This invention relates to fluid pressure motors of the piston-and-cylinder type, and especially to such motors as possess inherent capability of locking against accidental or unwanted movement.

There are numerous applications in fluid pressure equipment which require a motor that can be locked in any desired position, and there are motors which fill such a need. However, motors of the types currently available to accomplish the desired purpose are too complex, too expensive, and not sufliciently reliable. It is accordingly an object of this invention to provide a fluid pressure motor of the piston-and-cylinder type in which the motor can be locked against accidental movement; in a more specialized form of application, the object is to provide a motor which locks itself against movement just as fluid pressure to the motor is shut off.

The foregoing and other objects are accomplished in a fluid pressure motor of the piston-and-cylinder type in which a piston carries a member which makes frictional engagement with the cylinder in order to lock the piston against movement in the cylinder when assurance against such movement is desired. In a preferred form of the invention, the piston comprises two parts which are spaced apart on a piston rod, and a lock member which is capable of frictional engagement with the cylinder and occupies the space between the two piston parts. The lock member is also a cam follower, and is engaged by a cam surface which is operated into one position by spring pressure and into another position by fluid pressure, one of the operating positions being a locked position and the other operating position being an unlocked position.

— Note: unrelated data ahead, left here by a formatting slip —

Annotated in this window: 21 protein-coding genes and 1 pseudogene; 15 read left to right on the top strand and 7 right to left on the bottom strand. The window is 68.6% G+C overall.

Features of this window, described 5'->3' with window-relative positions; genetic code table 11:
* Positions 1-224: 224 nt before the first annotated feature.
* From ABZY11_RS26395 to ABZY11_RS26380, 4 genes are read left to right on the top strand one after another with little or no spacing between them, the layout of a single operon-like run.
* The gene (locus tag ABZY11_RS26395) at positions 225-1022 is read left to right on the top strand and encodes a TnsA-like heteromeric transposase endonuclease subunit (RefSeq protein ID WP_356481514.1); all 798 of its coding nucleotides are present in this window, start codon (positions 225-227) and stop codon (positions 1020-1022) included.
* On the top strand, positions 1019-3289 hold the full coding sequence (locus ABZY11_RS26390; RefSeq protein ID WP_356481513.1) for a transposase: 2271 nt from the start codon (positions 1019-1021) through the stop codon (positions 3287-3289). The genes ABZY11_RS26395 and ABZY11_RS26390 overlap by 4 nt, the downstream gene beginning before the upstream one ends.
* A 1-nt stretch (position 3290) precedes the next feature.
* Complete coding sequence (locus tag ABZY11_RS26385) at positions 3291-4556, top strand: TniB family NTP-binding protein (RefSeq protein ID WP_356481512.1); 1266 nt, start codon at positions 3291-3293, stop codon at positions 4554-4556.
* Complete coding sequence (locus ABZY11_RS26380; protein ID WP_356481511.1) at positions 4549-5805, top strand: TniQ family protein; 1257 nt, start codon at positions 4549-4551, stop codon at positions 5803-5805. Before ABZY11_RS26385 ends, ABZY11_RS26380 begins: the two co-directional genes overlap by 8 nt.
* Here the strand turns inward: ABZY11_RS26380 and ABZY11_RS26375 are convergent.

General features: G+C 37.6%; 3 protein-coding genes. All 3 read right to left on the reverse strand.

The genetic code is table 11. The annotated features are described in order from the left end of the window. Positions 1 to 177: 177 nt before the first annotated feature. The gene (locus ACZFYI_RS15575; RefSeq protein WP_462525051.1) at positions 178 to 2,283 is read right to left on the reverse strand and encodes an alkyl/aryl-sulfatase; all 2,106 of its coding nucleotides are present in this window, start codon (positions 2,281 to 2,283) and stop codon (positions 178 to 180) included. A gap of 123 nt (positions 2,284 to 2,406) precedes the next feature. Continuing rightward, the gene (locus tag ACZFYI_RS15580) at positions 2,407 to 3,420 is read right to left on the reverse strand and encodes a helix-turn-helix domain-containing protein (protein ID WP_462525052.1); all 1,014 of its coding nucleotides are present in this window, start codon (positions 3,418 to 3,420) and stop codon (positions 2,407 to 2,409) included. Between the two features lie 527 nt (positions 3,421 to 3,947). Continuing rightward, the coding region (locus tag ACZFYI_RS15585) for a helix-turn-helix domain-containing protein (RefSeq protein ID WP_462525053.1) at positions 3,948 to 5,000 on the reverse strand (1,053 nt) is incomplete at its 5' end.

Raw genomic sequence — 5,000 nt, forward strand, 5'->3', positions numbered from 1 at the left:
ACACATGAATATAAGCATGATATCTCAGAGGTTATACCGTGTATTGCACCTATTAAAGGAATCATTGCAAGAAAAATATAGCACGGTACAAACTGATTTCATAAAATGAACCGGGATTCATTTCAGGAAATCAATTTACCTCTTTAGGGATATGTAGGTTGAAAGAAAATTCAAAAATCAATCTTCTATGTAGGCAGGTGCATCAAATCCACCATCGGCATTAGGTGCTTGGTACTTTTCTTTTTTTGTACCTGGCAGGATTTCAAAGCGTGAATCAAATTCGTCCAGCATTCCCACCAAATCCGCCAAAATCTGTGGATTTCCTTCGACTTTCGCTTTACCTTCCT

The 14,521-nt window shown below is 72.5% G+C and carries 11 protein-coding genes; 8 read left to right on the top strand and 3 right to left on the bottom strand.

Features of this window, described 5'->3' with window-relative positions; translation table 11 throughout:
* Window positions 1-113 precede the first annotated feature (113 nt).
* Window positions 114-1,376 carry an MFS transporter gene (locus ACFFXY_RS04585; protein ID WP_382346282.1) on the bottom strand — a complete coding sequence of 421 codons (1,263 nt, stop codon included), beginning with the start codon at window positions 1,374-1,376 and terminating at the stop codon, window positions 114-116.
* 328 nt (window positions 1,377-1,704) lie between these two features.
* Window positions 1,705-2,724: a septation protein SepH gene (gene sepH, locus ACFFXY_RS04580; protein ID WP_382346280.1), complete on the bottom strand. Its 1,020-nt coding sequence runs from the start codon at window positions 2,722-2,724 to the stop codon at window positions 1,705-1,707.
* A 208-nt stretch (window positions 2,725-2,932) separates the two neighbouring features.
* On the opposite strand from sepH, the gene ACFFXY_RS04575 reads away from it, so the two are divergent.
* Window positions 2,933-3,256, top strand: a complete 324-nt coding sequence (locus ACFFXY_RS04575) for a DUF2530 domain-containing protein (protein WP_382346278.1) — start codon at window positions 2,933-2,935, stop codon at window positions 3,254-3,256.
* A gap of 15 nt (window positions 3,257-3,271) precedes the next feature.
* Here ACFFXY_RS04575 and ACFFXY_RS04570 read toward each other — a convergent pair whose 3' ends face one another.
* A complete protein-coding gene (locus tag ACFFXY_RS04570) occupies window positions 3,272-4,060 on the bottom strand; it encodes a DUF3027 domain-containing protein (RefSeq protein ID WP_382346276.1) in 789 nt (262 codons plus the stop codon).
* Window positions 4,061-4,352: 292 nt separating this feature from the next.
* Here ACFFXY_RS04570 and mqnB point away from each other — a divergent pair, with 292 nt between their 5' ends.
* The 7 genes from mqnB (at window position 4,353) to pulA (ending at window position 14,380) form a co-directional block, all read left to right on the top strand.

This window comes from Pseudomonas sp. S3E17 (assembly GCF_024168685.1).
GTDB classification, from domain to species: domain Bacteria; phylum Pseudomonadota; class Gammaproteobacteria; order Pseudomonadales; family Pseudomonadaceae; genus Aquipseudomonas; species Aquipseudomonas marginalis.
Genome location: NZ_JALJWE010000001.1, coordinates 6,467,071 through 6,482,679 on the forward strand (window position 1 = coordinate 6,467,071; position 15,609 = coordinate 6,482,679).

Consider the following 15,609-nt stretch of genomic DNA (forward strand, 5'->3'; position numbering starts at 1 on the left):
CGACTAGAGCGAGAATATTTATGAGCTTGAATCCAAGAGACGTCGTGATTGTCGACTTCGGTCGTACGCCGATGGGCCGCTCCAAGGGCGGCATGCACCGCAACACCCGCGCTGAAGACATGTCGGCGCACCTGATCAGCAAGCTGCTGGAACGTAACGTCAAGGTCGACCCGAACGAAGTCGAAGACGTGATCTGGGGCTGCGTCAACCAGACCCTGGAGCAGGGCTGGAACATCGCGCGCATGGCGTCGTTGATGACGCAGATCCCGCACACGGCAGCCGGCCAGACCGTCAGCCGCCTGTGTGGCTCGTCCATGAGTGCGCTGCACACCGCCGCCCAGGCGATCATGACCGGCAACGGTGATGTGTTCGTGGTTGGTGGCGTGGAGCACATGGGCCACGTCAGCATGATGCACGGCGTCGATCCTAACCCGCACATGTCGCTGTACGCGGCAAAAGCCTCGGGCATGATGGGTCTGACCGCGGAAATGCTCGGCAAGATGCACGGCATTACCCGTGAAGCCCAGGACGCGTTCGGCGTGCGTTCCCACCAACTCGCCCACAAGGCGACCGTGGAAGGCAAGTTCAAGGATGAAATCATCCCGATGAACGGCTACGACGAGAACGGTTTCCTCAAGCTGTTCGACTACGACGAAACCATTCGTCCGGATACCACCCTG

In the drawings:

FIG. 1 is a longitudinal sectional view through a piston and cylinder motor of the type described, being a view in section substantially on line 11 of FIG. 2.

FIG. 2 is a view in section substantially on line 2-2 of FIG. 1.

FIG. 3 is a view showing a fluid pressure circuit in which a motor made according to this invention is connected for operation.

FIG. 4 is a view similar to FIG. 1, being a section on line 4-4 of FIG. 5, and showing another embodiment of the invention; and